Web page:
"Feeding the Rabbits" by Frederick Morgan
Blessed Ostara, or Eostre if you prefer!
Ostara is a holiday based on ancient Germanic traditions and takes place on the Vernal Equinox. This time of year is synonymous with rebirth and rejuvenation in many spiritual traditions. Night and day are balanced, and the Earth is starting to awake from her winter slumber. In Wicca, the Horned God and Great Goddess are a young couple, and this is the time in which the next years Horned God is conceived.
The patron deity for this holiday is obviously Ostara/Eostre. Eostre was the Teutonic goddess of spring and the dawn who frequently took the form of a white hare (see the connection?). Her name is where the words "east" and "Easter" come from. Unfortunately, we don't know a lot about her in terms of how she was honored in ancient times. She is a "lost" deity, we know she existed but we don't know her mythology. All of the stories about her were made recently.
This time of year is a bit of a soft spot for me. I was born on Easter Sunday so a lot of my birthday parties growing up were Easter themed. I just loved the symbolism of the rabbits and the colorful eggs, and it's lucky that that's carried on into my adopted religion. It's cute to be born on a holiday as a child. As I've grown older I've come to like it less and less (you can't exactly do much on your birthday if all your friends are with their families and everything is closed).
In any case, many Ostara traditions are going to look familiar to outsiders:
- Traditional foods for an Ostara feast are eggs, ham, asparagus, leafy green vegetables, honey, mead, candy, dairy, hare/rabbit, chocolate, and breads. However, a lot of modern Pagans prefer to fast on this day instead, as a way to clear out toxins that were stored in the body during winter.
- Painting and searching for colored eggs is a beloved tradition. The practice of dying eggs reaches back to the Ancient Egyptians and Greeks. In Europe, eggs were often used in folk magic made to bless women with children, since eggs are such an obvious symbol of fertility. Many modern Pagans try to make their own dye from natural materials. While some believe that the tradition of the Easter Egg hunt might have roots in some nasty history (in particular the trading of money for the eggs), we tend to let it slide.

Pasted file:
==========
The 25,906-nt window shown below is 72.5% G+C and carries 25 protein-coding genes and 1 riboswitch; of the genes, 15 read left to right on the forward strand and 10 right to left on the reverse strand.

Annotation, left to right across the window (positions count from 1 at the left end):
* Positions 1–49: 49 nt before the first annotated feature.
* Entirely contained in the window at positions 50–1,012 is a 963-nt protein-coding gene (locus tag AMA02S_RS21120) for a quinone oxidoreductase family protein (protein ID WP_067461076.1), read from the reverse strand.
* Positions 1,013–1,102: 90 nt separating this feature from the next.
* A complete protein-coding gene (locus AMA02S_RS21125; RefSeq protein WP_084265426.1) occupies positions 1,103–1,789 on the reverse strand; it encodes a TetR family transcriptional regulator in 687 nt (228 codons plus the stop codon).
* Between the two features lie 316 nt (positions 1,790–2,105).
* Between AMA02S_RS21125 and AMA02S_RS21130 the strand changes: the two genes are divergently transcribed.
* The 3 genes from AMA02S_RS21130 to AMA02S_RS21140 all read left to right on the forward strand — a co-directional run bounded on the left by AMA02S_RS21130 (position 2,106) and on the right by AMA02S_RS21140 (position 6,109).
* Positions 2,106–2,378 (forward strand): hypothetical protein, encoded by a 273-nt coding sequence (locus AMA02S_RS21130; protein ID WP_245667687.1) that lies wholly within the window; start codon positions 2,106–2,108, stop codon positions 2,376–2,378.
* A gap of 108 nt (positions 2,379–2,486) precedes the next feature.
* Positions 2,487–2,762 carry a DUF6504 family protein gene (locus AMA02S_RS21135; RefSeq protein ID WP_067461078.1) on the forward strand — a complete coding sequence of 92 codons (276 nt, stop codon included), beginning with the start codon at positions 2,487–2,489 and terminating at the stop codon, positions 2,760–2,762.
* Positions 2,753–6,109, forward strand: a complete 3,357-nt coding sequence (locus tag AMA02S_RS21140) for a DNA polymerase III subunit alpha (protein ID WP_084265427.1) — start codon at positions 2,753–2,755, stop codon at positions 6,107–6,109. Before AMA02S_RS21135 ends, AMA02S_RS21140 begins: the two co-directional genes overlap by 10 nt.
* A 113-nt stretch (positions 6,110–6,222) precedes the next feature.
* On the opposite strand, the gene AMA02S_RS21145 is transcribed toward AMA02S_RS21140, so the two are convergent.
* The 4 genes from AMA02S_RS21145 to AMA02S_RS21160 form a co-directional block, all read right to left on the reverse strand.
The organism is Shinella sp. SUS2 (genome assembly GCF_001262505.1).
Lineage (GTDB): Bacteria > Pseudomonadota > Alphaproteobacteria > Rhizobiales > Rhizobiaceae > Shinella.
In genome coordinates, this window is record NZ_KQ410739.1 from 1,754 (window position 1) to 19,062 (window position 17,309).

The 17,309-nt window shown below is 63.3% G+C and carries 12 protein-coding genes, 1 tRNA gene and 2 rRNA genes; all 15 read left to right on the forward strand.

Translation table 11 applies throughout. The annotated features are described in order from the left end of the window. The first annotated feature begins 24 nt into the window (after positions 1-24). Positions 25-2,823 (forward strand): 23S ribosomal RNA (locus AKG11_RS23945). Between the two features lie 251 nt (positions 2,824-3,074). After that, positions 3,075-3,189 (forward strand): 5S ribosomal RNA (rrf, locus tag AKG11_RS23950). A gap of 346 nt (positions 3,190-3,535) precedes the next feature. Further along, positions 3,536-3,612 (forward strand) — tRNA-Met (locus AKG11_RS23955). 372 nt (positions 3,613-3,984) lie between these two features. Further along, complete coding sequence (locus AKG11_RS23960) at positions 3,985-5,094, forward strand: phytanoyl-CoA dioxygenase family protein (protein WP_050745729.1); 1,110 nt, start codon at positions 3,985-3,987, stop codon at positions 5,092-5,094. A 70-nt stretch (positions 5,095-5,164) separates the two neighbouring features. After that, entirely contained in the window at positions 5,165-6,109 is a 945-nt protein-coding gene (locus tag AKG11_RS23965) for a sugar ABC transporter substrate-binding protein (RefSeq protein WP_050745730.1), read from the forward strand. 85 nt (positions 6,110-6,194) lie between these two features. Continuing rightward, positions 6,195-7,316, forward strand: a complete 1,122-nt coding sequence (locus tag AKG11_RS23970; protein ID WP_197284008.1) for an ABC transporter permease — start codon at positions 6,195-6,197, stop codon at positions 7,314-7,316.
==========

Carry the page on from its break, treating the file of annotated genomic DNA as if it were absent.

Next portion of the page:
- A slight variation to the above tradition is hollowing the eggs out to insert a fortune or confetti (or both!) inside of it. The downside of this is that the lovely painted eggs will have to be broken in order to read the fortunes.
- Eggs can be used for a whole assortment of crafts. There's eggshell candles, eggshell garden cups, egg wreaths, and egg hats.
- Since springtime has officially begun, this is a good time to plant seeds or start a magical garden. It's also a nice time to fill your home with baskets of local flowers.
- I think most children would rebel if there weren't any chocolate bunnies. Why not try making your own? Modern Pagans must remember to leave one on the alter for the Goddess.
Mythical beings associated with the season:
Coyote (Native American)
Raven (Native American)
Flavia ("yellow, golden")
Lourdes ("pale yellow")
Harlan ("hare land")
Leveret ("young hare")
Shashi ("having a hare")
Chloe ("green shoot")
Fun combo time: